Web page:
From hubs to FastPass, "DVC" to Dole Whips, "Disney Parks" is a language all its own. Do I wear a MagicBand, or listen to it? While the answer might seem obvious to you, frequent visitors to Walt Disney World and Disneyland might not even realize just how many invented words, phrases, and abbreviations have made their way into their every day vocabulary!
Take a look through our alphabetical dictionary below. Are there any of these terms you didn't know or hadn't heard? Which ones do you suspect would confuse your friends?
The attractions at Disney Parks represent – in many cases – some of the most sophisticated technology on Earth to be used for entertainment. So it's unavoidable that attractions are bound to unexpectedly fail to perform for a few minutes, hours, or days. When a ride is closed due to technical difficulties, internal speak notes that the attraction is "101," or not operating. A radio call that an attraction is "104" is good news for guests who choose to wait out the closure – it means the ride is re-opening. "102" signals that a ride is operating as expected, in full show mode.
Many Walt Disney World visitors are more familiar with ADRs – advanced dining reservations – than they'd like to be. Increasingly, fans note that if you choose not to make ADRs as soon as you're able (6:00 AM EST 180 days out), you might as well assume you'll only be dining at "quick-service" spots during your trip.
It's not only that Walt Disney World's "table-service" restaurants are in high-demand... it's that – unlike many full-service restaurants – Walt Disney World's finer dining options do not set any tables aside for walk-ups. While a last-minute cancelation may grant you a table, Disney is content having every single seat pre-booked 6 months out, meaning ADRs are your best chance to dine well.
Formally trademarked in 1964 and registered in '67, Audio-Animatronics is the name given to three-dimensional animated figures created by Walt Disney Imagineering. Literally a fusion of audio, animation, and electronics, Walt and his early designers oversaw the invention of the spectacular technology (first debuted in the Modern Marvel: The Enchanted Tiki Room). Though our must-read list of the 25 Best Animatronics on Earth includes robotic figures from around the globe, technically, "Audio-Animatronics" are exclusive to Disney Parks and Resorts.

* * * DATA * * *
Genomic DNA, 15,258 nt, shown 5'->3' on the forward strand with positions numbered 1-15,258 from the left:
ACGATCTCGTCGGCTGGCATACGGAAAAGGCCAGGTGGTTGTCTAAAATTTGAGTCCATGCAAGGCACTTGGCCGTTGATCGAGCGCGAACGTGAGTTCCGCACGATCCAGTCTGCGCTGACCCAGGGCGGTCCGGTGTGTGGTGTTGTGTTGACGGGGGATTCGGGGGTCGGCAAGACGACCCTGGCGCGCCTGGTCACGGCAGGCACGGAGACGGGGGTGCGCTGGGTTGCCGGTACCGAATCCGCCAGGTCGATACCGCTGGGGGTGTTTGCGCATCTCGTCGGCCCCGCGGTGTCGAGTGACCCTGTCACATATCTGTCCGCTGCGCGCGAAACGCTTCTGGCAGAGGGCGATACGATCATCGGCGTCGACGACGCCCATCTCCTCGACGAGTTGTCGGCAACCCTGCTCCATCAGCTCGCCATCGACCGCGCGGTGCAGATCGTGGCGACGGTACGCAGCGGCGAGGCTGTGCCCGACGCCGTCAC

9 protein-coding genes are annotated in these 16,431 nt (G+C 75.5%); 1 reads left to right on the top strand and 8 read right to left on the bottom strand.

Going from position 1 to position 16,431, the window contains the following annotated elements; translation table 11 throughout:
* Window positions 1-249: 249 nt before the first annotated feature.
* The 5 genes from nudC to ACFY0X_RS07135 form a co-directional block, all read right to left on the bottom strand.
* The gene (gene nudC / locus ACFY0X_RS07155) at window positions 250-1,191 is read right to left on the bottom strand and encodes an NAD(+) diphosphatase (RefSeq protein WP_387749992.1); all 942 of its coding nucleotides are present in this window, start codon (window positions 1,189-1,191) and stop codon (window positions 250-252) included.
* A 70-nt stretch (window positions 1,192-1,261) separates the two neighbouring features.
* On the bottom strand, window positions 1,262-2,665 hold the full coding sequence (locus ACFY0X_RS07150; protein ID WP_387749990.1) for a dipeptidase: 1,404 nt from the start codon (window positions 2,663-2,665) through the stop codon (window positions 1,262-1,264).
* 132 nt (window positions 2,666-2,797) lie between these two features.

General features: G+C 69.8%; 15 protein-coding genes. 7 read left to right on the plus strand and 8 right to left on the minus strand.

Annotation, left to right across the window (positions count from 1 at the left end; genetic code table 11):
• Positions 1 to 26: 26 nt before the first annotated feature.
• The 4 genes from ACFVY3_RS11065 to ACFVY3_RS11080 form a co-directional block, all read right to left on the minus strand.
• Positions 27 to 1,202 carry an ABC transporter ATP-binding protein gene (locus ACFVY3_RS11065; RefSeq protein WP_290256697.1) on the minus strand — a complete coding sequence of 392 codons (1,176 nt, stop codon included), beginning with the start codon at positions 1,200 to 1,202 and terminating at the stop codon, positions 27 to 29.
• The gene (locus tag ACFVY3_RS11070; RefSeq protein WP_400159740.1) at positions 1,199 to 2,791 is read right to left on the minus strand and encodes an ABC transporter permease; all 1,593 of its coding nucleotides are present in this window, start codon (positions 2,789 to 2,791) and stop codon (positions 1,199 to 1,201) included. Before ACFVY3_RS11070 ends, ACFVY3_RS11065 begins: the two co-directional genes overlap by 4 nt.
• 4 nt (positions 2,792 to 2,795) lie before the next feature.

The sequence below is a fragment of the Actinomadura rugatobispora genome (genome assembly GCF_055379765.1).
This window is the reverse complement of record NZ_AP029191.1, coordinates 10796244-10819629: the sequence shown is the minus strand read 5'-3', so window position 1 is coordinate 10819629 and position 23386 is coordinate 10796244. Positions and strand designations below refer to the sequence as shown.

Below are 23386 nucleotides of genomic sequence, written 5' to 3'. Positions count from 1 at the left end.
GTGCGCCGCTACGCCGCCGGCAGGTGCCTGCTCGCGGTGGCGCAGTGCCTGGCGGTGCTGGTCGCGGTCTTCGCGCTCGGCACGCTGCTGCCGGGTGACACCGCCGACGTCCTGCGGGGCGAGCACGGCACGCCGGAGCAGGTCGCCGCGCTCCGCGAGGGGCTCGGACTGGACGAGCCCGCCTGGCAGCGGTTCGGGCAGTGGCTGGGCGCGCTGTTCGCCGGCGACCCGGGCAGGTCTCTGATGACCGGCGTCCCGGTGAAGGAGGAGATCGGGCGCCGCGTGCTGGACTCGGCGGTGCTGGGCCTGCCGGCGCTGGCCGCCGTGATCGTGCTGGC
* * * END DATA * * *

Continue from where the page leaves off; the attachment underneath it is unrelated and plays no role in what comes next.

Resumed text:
This is a term you'll quickly pick up even if you've only been to Disney Parks once or twice.
Walt Disney had a few famously groundbreaking ideas when it came to Disneyland (like its exclusion of alcohol, for example... oops), but one of the most famous was his theatrical terminology. Walt decreed that when Guests (not customers) stepped into his "worlds of yesterday, tomorrow, and fantasy," they would be stepping into a show. Fittingly, anyone who was a part of that show – from the CEO to a sweeper – was, to a Guest, a Cast Member, playing a role in their story.
That also played into the strict rules Walt had about what could be seen "on-stage" versus "backstage," helping to flesh out the illusion of an insulated park protected from the outside world. That theatrical mindset was taken even further in subsequent parks, with Magic Kingdom going so far as to provide the "Utilidor" corridors beneath the park so Cast Members can travel discreetly between different lands without shattering any illusions.
All rides and shows are equipped with E-Stops (short for Emergency Stops) that will halt the attraction safely. E-Stops can be initiated for any number of reasons, as serious as an Earthquake or power outage to as simple as a hat falling onto a ride's path.
Of course, all rides are equipped with countless sensors, cameras, and other redundant safety features to ensure that guests (and the attractions themselves) are safe, so experiencing an E-Stop isn't even that rare.... Most guests to a Disney Park have probably been on a ride that's unexpectedly stopped for a moment. In some cases, the house-lights may even turn on as a Cast Member makes an announcement. And if the situation requires it, an E-Stop might even trigger another term later on this list...
Long before "e-" meant electronic, E-Tickets were still a big part of the Disney experience.
In 1955, admission to Disneyland cost $1.00.
But of course, it's not quite that simple. Though Disneyland's single entrance and its charged admission fee were revolutionary, the park also had a feature that very closely resembled other amusement parks and boardwalks of the early 20th century: a pay-per-ride system. In its earliest years, some attractions (like the 20,000 Leagues exhibit or King Arthur Carousel) required 10-cent A-Tickets, while the most exciting (think Jungle Cruise) needed the 35-cent C-Ticket. An 8-ticket booklet cost $2.25 on top of admission.
The year after opening, Disney reevaluated its rankings, creating the D-Ticket. In 1959, the largest expansion in the park's history saw the opening of three brand new, headlining rides at once: the Matterhorn Bobsleds, Submarine Voyage, and the Disneyland-ALWEG Monorail. All three were so grand, a new designation was created for them, requiring the most expensive and limited ride voucher yet: the E-Ticket.
Disney officially switched to "pay-one-price" admission in 1982. Even though it's been almost 40 years since the last "E-Ticket" coupon was exchanged for a ride on Big Thunder Mountain, the term "E-Ticket" is still used to describe Disney's highest-caliber rides; anchor attractions that headline new expansions or use cutting-edge technology.